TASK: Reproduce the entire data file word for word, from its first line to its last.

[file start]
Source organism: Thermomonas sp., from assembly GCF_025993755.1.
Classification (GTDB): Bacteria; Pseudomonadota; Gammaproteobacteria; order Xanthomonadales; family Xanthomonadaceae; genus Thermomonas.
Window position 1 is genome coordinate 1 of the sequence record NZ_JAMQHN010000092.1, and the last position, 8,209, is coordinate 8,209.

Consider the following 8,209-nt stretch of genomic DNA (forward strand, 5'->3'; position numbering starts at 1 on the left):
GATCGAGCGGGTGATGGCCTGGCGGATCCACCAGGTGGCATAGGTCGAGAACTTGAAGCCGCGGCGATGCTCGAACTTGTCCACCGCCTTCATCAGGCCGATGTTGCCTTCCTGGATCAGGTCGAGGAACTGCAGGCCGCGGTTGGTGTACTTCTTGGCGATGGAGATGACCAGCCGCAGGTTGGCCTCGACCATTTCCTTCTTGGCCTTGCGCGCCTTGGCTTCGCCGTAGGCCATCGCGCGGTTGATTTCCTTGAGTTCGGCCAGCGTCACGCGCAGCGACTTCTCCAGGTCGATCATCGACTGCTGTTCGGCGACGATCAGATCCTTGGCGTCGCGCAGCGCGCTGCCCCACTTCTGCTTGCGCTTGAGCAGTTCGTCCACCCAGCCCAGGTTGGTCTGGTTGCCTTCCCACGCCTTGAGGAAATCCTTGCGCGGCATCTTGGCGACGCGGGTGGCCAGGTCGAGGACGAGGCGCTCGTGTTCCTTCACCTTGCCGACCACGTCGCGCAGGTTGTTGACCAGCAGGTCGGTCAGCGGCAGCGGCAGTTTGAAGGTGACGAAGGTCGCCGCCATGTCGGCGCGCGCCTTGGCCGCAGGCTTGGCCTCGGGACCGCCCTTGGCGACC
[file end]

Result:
Source organism: Thermomonas sp., from assembly GCF_025993755.1.
Classification (GTDB): Bacteria; Pseudomonadota; Gammaproteobacteria; order Xanthomonadales; family Xanthomonadaceae; genus Thermomonas.
Window position 1 is genome coordinate 1 of the sequence record NZ_JAMQHN010000092.1, and the last position, 8,209, is coordinate 8,209.

Consider the following 8,209-nt stretch of genomic DNA (forward strand, 5'->3'; position numbering starts at 1 on the left):
GATCGAGCGGGTGATGGCCTGGCGGATCCACCAGGTGGCATAGGTCGAGAACTTGAAGCCGCGGCGATGCTCGAACTTGTCCACCGCCTTCATCAGGCCGATGTTGCCTTCCTGGATCAGGTCGAGGAACTGCAGGCCGCGGTTGGTGTACTTCTTGGCGATGGAGATGACCAGCCGCAGGTTGGCCTCGACCATTTCCTTCTTGGCCTTGCGCGCCTTGGCTTCGCCGTAGGCCATCGCGCGGTTGATTTCCTTGAGTTCGGCCAGCGTCACGCGCAGCGACTTCTCCAGGTCGATCATCGACTGCTGTTCGGCGACGATCAGATCCTTGGCGTCGCGCAGCGCGCTGCCCCACTTCTGCTTGCGCTTGAGCAGTTCGTCCACCCAGCCCAGGTTGGTCTGGTTGCCTTCCCACGCCTTGAGGAAATCCTTGCGCGGCATCTTGGCGACGCGGGTGGCCAGGTCGAGGACGAGGCGCTCGTGTTCCTTCACCTTGCCGACCACGTCGCGCAGGTTGTTGACCAGCAGGTCGGTCAGCGGCAGCGGCAGTTTGAAGGTGACGAAGGTCGCCGCCATGTCGGCGCGCGCCTTGGCCGCAGGCTTGGCCTCGGGACCGCCCTTGGCGACC